Tuesday, 9 January 2018

1st Duke of Monmouth


JAMES, eldest natural son of CHARLES II, by Mrs Lucy Walter (daughter of William Walter, of Roch Castle, Haverfordwest, Pembrokeshire), was born in Holland, at Rotterdam, and bore the surname of CROFTS, till, by his marriage with the Lady Anne Scott, Countess of Buccleuch in her own right (daughter and sole heir to Francis, 2nd Earl of Buccleuch, in Scotland), his father then allowed him to take that surname.

In 1663, he was brought to England, and the same year was created Baron Scott of Tyndale, Wales; Earl of Doncaster, Yorkshire; and DUKE OF MONMOUTH, Wales.

The fate of this unhappy nobleman is so well known, and the circumstances of his life, as well as death, are so fully recorded by our historians, that to dwell upon them here becomes unnecessary.

His Grace died in the flower of his age (36); probably more a sacrifice to the jealousy of JAMES II than to the impossibility of forgiving the crime of rebellion, for which he suffered.

But James had not a particle of mercy or generosity in his disposition.

Bishop Burnet says of the Duke,
"he had several good qualities, and some that were as bad; he was soft and gentle, even to excess; and too easy to those that had credit with him." 
"He was both sincere and good-natured, and understood war well; but he was too much given to pleasure, and to favourites."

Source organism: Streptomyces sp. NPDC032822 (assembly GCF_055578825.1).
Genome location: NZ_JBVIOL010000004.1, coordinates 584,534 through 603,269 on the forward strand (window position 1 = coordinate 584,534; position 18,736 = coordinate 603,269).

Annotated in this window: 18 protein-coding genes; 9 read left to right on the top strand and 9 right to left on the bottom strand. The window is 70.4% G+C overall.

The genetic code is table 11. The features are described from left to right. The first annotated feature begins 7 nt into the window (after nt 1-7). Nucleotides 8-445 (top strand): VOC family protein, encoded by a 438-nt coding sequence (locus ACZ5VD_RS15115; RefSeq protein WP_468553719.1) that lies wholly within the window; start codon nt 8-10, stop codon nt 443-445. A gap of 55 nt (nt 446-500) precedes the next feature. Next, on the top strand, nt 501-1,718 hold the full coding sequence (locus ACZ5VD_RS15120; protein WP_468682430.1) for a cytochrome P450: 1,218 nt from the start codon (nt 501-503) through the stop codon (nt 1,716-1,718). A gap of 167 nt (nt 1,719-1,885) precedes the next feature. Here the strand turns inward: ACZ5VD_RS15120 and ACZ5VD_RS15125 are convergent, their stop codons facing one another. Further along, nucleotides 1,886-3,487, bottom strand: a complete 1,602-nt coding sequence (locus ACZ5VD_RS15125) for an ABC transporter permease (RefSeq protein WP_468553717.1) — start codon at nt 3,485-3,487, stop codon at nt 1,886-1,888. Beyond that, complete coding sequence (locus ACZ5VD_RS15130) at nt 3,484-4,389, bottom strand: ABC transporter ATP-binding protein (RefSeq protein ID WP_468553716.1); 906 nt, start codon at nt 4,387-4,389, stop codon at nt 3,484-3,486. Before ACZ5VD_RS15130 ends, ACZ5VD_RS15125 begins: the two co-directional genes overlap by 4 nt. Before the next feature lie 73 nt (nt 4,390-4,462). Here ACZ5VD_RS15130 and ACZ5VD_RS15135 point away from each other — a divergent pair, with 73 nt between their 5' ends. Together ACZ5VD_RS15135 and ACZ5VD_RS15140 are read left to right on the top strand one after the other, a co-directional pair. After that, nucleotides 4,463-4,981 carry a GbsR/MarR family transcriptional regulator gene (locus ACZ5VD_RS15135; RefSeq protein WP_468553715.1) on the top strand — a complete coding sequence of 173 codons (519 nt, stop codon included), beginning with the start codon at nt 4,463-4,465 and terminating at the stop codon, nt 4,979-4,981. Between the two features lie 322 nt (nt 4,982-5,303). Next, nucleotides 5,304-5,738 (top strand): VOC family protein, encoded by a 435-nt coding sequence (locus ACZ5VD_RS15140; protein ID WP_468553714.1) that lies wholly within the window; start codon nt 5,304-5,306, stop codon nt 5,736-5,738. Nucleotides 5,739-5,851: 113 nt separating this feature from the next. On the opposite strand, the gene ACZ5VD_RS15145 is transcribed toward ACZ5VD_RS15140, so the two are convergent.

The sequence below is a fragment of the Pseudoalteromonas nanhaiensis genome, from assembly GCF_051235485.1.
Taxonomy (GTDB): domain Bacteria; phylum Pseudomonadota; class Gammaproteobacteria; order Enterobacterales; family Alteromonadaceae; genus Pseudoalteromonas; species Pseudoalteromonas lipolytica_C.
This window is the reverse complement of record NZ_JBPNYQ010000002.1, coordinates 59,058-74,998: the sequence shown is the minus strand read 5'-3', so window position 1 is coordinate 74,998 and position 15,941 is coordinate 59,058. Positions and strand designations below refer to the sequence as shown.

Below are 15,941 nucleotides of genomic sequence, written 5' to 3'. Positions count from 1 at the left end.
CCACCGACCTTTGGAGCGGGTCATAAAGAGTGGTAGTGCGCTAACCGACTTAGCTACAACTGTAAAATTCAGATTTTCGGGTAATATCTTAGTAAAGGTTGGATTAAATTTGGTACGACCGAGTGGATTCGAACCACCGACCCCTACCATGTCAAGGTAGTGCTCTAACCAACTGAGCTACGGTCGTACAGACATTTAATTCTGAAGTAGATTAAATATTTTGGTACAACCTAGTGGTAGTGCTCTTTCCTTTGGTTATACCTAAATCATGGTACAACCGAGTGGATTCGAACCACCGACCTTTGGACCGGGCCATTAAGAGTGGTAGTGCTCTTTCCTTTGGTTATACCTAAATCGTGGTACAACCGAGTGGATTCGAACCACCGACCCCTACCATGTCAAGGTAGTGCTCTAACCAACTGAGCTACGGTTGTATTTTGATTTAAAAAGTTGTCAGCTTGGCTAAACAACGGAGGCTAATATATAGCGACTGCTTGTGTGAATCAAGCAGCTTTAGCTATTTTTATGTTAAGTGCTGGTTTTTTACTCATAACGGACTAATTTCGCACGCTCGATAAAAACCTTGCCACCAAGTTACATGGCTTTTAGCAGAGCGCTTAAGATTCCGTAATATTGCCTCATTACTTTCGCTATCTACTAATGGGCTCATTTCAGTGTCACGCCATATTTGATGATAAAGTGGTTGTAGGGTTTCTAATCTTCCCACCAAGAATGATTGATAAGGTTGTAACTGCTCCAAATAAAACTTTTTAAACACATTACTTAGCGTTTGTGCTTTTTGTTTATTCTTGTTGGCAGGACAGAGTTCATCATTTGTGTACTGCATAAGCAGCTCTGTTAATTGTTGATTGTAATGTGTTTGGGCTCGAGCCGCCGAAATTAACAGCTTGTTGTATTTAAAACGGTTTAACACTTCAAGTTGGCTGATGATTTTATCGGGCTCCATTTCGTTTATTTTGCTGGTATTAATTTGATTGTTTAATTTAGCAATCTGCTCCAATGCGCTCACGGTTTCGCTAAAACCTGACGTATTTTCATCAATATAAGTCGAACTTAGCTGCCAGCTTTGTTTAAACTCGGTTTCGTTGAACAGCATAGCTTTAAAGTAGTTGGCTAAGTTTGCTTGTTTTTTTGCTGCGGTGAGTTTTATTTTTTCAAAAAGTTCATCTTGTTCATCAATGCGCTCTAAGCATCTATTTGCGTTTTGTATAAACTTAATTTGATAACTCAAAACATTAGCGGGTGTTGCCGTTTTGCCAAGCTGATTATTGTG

His Grace had parted with his Duchess and lived with Henrietta, Lady Wentworth; for which he endeavoured to justify himself by alleging that he had married his Duchess too young to give a free and legal consent.

By her, however, he had four sons and two daughters,
Charles, Earl of Doncaster, died in infancy;
James, Earl of Dalkeith (ancestor of the Dukes of Buccleuch);
Henry, cr Earl of Deloraine;
Francis, died in infancy;
Anne; Charlotte.
Upon the decapitation of His Grace, 1685, his honours became forfeited by reason of his attainder; but, nevertheless, in 1743, two of his subsidiary titles, viz. the Barony of Scott of Tyndale and the Earldom of Doncaster were restored by Act of Parliament to Francis, his grandson; by whose descendant, the present Duke of Buccleuch, they still continue to be possessed.

With regard to the title of Monmouth, it was granted by WILLIAM III, in 1689, to Charles, Viscount Mordaunt, who was created EARL OF MONMOUTH; and afterwards succeeding his uncle as 3rd Earl of Peterborough, those two dignities merged.

Former seat ~ Moor Park, Hertfordshire.

Monmouth arms courtesy of European Heraldry.

No comments :